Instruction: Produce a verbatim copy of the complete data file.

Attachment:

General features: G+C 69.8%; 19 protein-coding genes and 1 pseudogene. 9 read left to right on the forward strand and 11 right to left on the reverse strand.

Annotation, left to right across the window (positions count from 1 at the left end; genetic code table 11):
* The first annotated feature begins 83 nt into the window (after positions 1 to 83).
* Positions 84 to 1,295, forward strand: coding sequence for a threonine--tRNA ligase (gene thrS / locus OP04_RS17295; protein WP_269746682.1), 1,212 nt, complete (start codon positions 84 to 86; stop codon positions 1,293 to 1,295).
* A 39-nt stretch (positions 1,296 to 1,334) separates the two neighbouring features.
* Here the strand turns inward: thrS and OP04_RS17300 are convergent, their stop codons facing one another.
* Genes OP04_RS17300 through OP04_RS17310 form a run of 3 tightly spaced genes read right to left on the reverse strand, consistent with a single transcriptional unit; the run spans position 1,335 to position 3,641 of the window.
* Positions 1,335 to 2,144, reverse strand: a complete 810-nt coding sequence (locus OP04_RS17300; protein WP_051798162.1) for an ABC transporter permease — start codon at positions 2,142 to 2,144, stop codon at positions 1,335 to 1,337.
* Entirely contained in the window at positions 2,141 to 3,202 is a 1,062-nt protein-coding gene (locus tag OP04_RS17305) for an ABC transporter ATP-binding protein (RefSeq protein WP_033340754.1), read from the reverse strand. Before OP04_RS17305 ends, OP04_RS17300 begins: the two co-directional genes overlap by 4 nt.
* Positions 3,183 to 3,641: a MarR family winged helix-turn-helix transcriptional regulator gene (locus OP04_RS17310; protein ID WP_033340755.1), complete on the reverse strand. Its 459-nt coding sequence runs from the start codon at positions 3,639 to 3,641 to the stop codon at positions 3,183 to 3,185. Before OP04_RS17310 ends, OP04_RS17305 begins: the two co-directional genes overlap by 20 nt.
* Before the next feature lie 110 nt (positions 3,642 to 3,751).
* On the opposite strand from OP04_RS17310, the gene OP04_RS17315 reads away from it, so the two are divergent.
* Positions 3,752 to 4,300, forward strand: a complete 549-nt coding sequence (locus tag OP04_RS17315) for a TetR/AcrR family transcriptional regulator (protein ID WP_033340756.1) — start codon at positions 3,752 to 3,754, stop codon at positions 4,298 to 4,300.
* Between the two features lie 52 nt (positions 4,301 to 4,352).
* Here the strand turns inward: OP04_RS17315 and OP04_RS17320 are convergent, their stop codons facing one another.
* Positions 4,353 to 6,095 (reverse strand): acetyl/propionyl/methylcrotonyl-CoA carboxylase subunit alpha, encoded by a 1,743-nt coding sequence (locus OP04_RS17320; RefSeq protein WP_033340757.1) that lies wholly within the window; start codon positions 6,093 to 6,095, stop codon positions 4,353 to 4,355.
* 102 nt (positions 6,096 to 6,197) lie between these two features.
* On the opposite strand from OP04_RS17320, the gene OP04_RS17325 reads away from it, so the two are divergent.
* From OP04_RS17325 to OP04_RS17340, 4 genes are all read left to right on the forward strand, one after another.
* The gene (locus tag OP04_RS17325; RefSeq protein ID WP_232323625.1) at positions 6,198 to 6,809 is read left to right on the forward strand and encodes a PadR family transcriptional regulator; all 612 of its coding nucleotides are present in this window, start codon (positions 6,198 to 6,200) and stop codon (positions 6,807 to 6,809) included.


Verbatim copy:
General features: G+C 69.8%; 19 protein-coding genes and 1 pseudogene. 9 read left to right on the forward strand and 11 right to left on the reverse strand.

Annotation, left to right across the window (positions count from 1 at the left end; genetic code table 11):
* The first annotated feature begins 83 nt into the window (after positions 1 to 83).
* Positions 84 to 1,295, forward strand: coding sequence for a threonine--tRNA ligase (gene thrS / locus OP04_RS17295; protein WP_269746682.1), 1,212 nt, complete (start codon positions 84 to 86; stop codon positions 1,293 to 1,295).
* A 39-nt stretch (positions 1,296 to 1,334) separates the two neighbouring features.
* Here the strand turns inward: thrS and OP04_RS17300 are convergent, their stop codons facing one another.
* Genes OP04_RS17300 through OP04_RS17310 form a run of 3 tightly spaced genes read right to left on the reverse strand, consistent with a single transcriptional unit; the run spans position 1,335 to position 3,641 of the window.
* Positions 1,335 to 2,144, reverse strand: a complete 810-nt coding sequence (locus OP04_RS17300; protein WP_051798162.1) for an ABC transporter permease — start codon at positions 2,142 to 2,144, stop codon at positions 1,335 to 1,337.
* Entirely contained in the window at positions 2,141 to 3,202 is a 1,062-nt protein-coding gene (locus tag OP04_RS17305) for an ABC transporter ATP-binding protein (RefSeq protein WP_033340754.1), read from the reverse strand. Before OP04_RS17305 ends, OP04_RS17300 begins: the two co-directional genes overlap by 4 nt.
* Positions 3,183 to 3,641: a MarR family winged helix-turn-helix transcriptional regulator gene (locus OP04_RS17310; protein ID WP_033340755.1), complete on the reverse strand. Its 459-nt coding sequence runs from the start codon at positions 3,639 to 3,641 to the stop codon at positions 3,183 to 3,185. Before OP04_RS17310 ends, OP04_RS17305 begins: the two co-directional genes overlap by 20 nt.
* Before the next feature lie 110 nt (positions 3,642 to 3,751).
* On the opposite strand from OP04_RS17310, the gene OP04_RS17315 reads away from it, so the two are divergent.
* Positions 3,752 to 4,300, forward strand: a complete 549-nt coding sequence (locus tag OP04_RS17315) for a TetR/AcrR family transcriptional regulator (protein ID WP_033340756.1) — start codon at positions 3,752 to 3,754, stop codon at positions 4,298 to 4,300.
* Between the two features lie 52 nt (positions 4,301 to 4,352).
* Here the strand turns inward: OP04_RS17315 and OP04_RS17320 are convergent, their stop codons facing one another.
* Positions 4,353 to 6,095 (reverse strand): acetyl/propionyl/methylcrotonyl-CoA carboxylase subunit alpha, encoded by a 1,743-nt coding sequence (locus OP04_RS17320; RefSeq protein WP_033340757.1) that lies wholly within the window; start codon positions 6,093 to 6,095, stop codon positions 4,353 to 4,355.
* 102 nt (positions 6,096 to 6,197) lie between these two features.
* On the opposite strand from OP04_RS17320, the gene OP04_RS17325 reads away from it, so the two are divergent.
* From OP04_RS17325 to OP04_RS17340, 4 genes are all read left to right on the forward strand, one after another.
* The gene (locus tag OP04_RS17325; RefSeq protein ID WP_232323625.1) at positions 6,198 to 6,809 is read left to right on the forward strand and encodes a PadR family transcriptional regulator; all 612 of its coding nucleotides are present in this window, start codon (positions 6,198 to 6,200) and stop codon (positions 6,807 to 6,809) included.